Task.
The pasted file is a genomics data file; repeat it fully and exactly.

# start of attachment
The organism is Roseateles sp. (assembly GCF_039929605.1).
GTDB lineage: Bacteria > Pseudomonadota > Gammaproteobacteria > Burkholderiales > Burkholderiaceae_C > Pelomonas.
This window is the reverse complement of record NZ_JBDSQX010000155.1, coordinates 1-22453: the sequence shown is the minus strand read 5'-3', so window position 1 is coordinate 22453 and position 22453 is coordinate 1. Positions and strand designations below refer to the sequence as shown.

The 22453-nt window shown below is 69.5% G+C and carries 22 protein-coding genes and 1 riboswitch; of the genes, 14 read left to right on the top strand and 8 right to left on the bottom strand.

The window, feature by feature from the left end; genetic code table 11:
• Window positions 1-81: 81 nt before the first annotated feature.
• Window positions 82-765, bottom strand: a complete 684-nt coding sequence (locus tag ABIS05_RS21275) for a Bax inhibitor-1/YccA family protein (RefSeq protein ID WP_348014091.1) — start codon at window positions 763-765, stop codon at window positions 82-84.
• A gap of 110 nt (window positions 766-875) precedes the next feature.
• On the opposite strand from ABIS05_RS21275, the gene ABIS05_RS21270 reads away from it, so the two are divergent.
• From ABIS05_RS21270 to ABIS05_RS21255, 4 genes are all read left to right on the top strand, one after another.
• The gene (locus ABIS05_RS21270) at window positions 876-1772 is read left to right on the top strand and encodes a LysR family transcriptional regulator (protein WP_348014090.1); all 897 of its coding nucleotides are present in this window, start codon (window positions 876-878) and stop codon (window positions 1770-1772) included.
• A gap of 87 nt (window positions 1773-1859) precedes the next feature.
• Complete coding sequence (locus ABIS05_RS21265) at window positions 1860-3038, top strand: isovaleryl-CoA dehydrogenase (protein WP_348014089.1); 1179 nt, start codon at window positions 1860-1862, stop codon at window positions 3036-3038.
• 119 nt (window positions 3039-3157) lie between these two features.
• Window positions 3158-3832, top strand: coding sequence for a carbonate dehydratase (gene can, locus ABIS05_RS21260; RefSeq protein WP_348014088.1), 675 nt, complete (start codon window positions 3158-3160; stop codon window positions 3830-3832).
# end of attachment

The organism is Roseateles sp. (assembly GCF_039929605.1).
GTDB lineage: Bacteria > Pseudomonadota > Gammaproteobacteria > Burkholderiales > Burkholderiaceae_C > Pelomonas.
This window is the reverse complement of record NZ_JBDSQX010000155.1, coordinates 1-22453: the sequence shown is the minus strand read 5'-3', so window position 1 is coordinate 22453 and position 22453 is coordinate 1. Positions and strand designations below refer to the sequence as shown.

The 22453-nt window shown below is 69.5% G+C and carries 22 protein-coding genes and 1 riboswitch; of the genes, 14 read left to right on the top strand and 8 right to left on the bottom strand.

The window, feature by feature from the left end; genetic code table 11:
• Window positions 1-81: 81 nt before the first annotated feature.
• Window positions 82-765, bottom strand: a complete 684-nt coding sequence (locus tag ABIS05_RS21275) for a Bax inhibitor-1/YccA family protein (RefSeq protein ID WP_348014091.1) — start codon at window positions 763-765, stop codon at window positions 82-84.
• A gap of 110 nt (window positions 766-875) precedes the next feature.
• On the opposite strand from ABIS05_RS21275, the gene ABIS05_RS21270 reads away from it, so the two are divergent.
• From ABIS05_RS21270 to ABIS05_RS21255, 4 genes are all read left to right on the top strand, one after another.
• The gene (locus ABIS05_RS21270) at window positions 876-1772 is read left to right on the top strand and encodes a LysR family transcriptional regulator (protein WP_348014090.1); all 897 of its coding nucleotides are present in this window, start codon (window positions 876-878) and stop codon (window positions 1770-1772) included.
• A gap of 87 nt (window positions 1773-1859) precedes the next feature.
• Complete coding sequence (locus ABIS05_RS21265) at window positions 1860-3038, top strand: isovaleryl-CoA dehydrogenase (protein WP_348014089.1); 1179 nt, start codon at window positions 1860-1862, stop codon at window positions 3036-3038.
• 119 nt (window positions 3039-3157) lie between these two features.
• Window positions 3158-3832, top strand: coding sequence for a carbonate dehydratase (gene can, locus ABIS05_RS21260; RefSeq protein WP_348014088.1), 675 nt, complete (start codon window positions 3158-3160; stop codon window positions 3830-3832).